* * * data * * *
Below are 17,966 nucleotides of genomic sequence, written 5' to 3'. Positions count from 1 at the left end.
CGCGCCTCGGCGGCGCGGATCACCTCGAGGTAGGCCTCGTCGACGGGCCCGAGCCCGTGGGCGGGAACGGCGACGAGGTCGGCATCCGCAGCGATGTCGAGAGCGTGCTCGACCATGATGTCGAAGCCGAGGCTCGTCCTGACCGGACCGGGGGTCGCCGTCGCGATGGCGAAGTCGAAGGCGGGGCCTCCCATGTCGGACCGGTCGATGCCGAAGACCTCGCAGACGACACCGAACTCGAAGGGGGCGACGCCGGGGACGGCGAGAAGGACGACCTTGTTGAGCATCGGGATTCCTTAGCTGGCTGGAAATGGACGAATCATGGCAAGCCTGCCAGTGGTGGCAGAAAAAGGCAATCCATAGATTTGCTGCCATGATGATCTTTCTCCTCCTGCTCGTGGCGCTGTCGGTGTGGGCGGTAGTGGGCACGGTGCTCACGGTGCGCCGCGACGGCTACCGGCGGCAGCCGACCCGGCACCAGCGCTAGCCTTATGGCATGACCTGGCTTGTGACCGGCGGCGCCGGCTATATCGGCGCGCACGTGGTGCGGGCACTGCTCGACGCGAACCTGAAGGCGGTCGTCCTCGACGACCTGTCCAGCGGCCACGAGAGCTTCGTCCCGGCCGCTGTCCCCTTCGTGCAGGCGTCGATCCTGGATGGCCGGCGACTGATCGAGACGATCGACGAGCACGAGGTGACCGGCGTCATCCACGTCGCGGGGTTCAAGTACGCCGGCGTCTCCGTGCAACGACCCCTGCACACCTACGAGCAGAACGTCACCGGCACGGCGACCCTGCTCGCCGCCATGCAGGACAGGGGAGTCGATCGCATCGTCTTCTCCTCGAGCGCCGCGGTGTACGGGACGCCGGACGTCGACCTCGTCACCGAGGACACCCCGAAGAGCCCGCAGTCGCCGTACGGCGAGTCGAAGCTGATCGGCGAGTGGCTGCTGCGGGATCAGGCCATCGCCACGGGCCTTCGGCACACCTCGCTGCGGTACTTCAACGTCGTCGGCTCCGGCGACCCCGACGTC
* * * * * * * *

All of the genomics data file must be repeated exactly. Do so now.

Below are 17,966 nucleotides of genomic sequence, written 5' to 3'. Positions count from 1 at the left end.
CGCGCCTCGGCGGCGCGGATCACCTCGAGGTAGGCCTCGTCGACGGGCCCGAGCCCGTGGGCGGGAACGGCGACGAGGTCGGCATCCGCAGCGATGTCGAGAGCGTGCTCGACCATGATGTCGAAGCCGAGGCTCGTCCTGACCGGACCGGGGGTCGCCGTCGCGATGGCGAAGTCGAAGGCGGGGCCTCCCATGTCGGACCGGTCGATGCCGAAGACCTCGCAGACGACACCGAACTCGAAGGGGGCGACGCCGGGGACGGCGAGAAGGACGACCTTGTTGAGCATCGGGATTCCTTAGCTGGCTGGAAATGGACGAATCATGGCAAGCCTGCCAGTGGTGGCAGAAAAAGGCAATCCATAGATTTGCTGCCATGATGATCTTTCTCCTCCTGCTCGTGGCGCTGTCGGTGTGGGCGGTAGTGGGCACGGTGCTCACGGTGCGCCGCGACGGCTACCGGCGGCAGCCGACCCGGCACCAGCGCTAGCCTTATGGCATGACCTGGCTTGTGACCGGCGGCGCCGGCTATATCGGCGCGCACGTGGTGCGGGCACTGCTCGACGCGAACCTGAAGGCGGTCGTCCTCGACGACCTGTCCAGCGGCCACGAGAGCTTCGTCCCGGCCGCTGTCCCCTTCGTGCAGGCGTCGATCCTGGATGGCCGGCGACTGATCGAGACGATCGACGAGCACGAGGTGACCGGCGTCATCCACGTCGCGGGGTTCAAGTACGCCGGCGTCTCCGTGCAACGACCCCTGCACACCTACGAGCAGAACGTCACCGGCACGGCGACCCTGCTCGCCGCCATGCAGGACAGGGGAGTCGATCGCATCGTCTTCTCCTCGAGCGCCGCGGTGTACGGGACGCCGGACGTCGACCTCGTCACCGAGGACACCCCGAAGAGCCCGCAGTCGCCGTACGGCGAGTCGAAGCTGATCGGCGAGTGGCTGCTGCGGGATCAGGCCATCGCCACGGGCCTTCGGCACACCTCGCTGCGGTACTTCAACGTCGTCGGCTCCGGCGACCCCGACGTC